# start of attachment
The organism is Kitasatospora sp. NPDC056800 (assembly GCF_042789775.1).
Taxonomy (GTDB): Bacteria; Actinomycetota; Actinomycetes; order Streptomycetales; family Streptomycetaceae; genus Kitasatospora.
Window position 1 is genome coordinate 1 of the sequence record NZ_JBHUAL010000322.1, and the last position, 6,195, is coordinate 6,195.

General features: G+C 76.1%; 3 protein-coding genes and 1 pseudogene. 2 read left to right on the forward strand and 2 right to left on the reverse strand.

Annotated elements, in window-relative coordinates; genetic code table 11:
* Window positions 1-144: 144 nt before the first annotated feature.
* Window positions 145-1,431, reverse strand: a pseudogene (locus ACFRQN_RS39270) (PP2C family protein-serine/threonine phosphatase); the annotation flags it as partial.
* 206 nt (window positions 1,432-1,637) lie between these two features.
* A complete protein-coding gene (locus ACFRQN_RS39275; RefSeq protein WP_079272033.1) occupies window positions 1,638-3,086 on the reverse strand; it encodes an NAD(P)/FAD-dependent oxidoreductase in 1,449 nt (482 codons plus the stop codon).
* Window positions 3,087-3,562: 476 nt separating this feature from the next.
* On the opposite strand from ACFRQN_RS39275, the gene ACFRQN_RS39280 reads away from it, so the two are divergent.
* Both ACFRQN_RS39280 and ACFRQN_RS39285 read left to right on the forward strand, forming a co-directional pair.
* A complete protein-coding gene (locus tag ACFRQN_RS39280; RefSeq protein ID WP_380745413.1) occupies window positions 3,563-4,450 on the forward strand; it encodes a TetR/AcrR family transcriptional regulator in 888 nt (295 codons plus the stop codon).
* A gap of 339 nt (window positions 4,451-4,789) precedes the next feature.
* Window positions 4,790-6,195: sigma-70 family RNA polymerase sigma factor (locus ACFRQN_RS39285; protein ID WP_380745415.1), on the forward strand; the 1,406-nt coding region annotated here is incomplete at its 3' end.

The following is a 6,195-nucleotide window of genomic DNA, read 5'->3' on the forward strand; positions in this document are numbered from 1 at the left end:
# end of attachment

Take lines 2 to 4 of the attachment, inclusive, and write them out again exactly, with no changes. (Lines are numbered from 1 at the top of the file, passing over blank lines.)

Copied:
Taxonomy (GTDB): Bacteria; Actinomycetota; Actinomycetes; order Streptomycetales; family Streptomycetaceae; genus Kitasatospora.
Window position 1 is genome coordinate 1 of the sequence record NZ_JBHUAL010000322.1, and the last position, 6,195, is coordinate 6,195.

General features: G+C 76.1%; 3 protein-coding genes and 1 pseudogene. 2 read left to right on the forward strand and 2 right to left on the reverse strand.